The WHO reports an estimated 429,000 malaria deaths each year. The disease mostly affects tropical and subtropical regions and in particular the African continent. The Fraunhofer Institute for Silicate Research ISC teamed up with the Fraunhofer Institute for Molecular Biology and Applied Ecology IME and the Institute of Tropical Medicine at the University of Tübingen for a new test method to detect malaria parasites in blood. The idea of the research project “NanoFRET” is to develop a highly sensitive and reliable rapid diagnostic test so that patient treatment can begin as early as possible.

Malaria is caused by parasites transmitted by mosquito bite. The most dangerous form of malaria is malaria tropica. Left untreated, it is fatal in most cases....

Im Focus: A “cosmic snake” reveals the structure of remote galaxies

The formation of stars in distant galaxies is still largely unexplored. For the first time, astron-omers at the University of Geneva have now been able to closely observe a star system six billion light-years away. In doing so, they are confirming earlier simulations made by the University of Zurich. One special effect is made possible by the multiple reflections of images that run through the cosmos like a snake.

Today, astronomers have a pretty accurate idea of how stars were formed in the recent cosmic past. But do these laws also apply to older galaxies? For around a...

Im Focus: Visual intelligence is not the same as IQ

Just because someone is smart and well-motivated doesn't mean he or she can learn the visual skills needed to excel at tasks like matching fingerprints, interpreting medical X-rays, keeping track of aircraft on radar displays or forensic face matching.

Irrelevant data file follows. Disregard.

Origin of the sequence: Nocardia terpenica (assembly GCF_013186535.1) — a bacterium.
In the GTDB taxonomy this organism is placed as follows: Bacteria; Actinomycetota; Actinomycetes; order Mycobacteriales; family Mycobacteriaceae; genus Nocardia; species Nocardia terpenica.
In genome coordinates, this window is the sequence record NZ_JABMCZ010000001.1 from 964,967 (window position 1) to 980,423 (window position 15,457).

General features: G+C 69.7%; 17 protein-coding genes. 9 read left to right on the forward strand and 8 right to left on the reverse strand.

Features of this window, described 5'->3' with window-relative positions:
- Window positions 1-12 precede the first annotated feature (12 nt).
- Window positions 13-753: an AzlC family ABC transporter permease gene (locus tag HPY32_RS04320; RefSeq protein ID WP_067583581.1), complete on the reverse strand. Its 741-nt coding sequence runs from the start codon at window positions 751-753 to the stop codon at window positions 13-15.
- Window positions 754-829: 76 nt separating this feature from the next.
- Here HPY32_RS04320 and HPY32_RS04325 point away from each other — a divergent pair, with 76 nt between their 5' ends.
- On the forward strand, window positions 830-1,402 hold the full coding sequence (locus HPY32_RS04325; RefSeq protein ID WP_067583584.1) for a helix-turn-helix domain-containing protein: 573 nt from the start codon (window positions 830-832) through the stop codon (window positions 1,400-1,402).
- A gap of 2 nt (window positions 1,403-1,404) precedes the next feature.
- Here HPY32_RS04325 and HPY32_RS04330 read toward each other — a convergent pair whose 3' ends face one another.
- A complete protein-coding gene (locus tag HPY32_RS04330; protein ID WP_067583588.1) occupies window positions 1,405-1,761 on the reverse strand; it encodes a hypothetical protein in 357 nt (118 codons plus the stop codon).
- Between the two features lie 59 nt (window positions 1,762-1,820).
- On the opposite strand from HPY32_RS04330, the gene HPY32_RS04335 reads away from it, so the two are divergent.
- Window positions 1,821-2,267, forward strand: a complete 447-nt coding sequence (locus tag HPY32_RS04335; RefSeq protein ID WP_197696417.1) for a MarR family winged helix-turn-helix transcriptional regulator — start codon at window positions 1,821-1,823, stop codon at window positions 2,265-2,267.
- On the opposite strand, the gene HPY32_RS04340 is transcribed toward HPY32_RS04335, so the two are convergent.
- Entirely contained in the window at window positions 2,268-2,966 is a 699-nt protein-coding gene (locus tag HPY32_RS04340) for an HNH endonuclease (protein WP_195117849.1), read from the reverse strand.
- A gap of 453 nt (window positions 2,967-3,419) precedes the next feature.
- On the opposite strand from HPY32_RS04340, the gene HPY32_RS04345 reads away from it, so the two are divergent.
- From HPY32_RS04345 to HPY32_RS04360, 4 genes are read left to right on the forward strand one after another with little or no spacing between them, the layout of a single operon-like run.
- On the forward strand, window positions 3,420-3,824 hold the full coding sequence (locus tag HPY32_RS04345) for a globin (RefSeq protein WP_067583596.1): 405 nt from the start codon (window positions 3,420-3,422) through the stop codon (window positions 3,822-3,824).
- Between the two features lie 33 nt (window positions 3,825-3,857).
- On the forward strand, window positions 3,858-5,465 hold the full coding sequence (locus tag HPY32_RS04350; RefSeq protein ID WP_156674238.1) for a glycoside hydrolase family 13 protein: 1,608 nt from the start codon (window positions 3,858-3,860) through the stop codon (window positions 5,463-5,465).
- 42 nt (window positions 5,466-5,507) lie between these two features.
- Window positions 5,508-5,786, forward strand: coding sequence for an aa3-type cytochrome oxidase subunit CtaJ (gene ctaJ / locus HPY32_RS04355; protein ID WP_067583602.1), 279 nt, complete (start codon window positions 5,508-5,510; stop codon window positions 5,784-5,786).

That is the implication of a new study which shows for the first time that there is a broad range of differences in people's visual ability and that these...

Im Focus: Novel Nano-CT device creates high-resolution 3D-X-rays of tiny velvet worm legs

Computer Tomography (CT) is a standard procedure in hospitals, but so far, the technology has not been suitable for imaging extremely small objects. In PNAS, a team from the Technical University of Munich (TUM) describes a Nano-CT device that creates three-dimensional x-ray images at resolutions up to 100 nanometers. The first test application: Together with colleagues from the University of Kassel and Helmholtz-Zentrum Geesthacht the researchers analyzed the locomotory system of a velvet worm.

During a CT analysis, the object under investigation is x-rayed and a detector measures the respective amount of radiation absorbed from various angles....

Im Focus: Researchers Develop Data Bus for Quantum Computer

The quantum world is fragile; error correction codes are needed to protect the information stored in a quantum object from the deteriorating effects of noise. Quantum physicists in Innsbruck have developed a protocol to pass quantum information between differently encoded building blocks of a future quantum computer, such as processors and memories. Scientists may use this protocol in the future to build a data bus for quantum computers. The researchers have published their work in the journal Nature Communications.

Future quantum computers will be able to solve problems where conventional computers fail today. We are still far away from any large-scale implementation,...

All Focus news of the innovation-report >>>

Anzeige

Anzeige

Event News

Ecology Across Borders: International conference brings together 1,500 ecologists

15.11.2017 | Event News

Road into laboratory: Users discuss biaxial fatigue-testing for car and truck wheel

15.11.2017 | Event News

#Berlin5GWeek: The right network for Industry 4.0

30.10.2017 | Event News

 
Latest News

Previous evidence of water on mars now identified as grainflows

21.11.2017 | Physics and Astronomy

NASA's James Webb Space Telescope completes final cryogenic testing

21.11.2017 | Physics and Astronomy

New catalyst controls activation of a carbon-hydrogen bond

21.11.2017 | Life Sciences

VideoLinks
B2B-VideoLinks
More VideoLinks >>>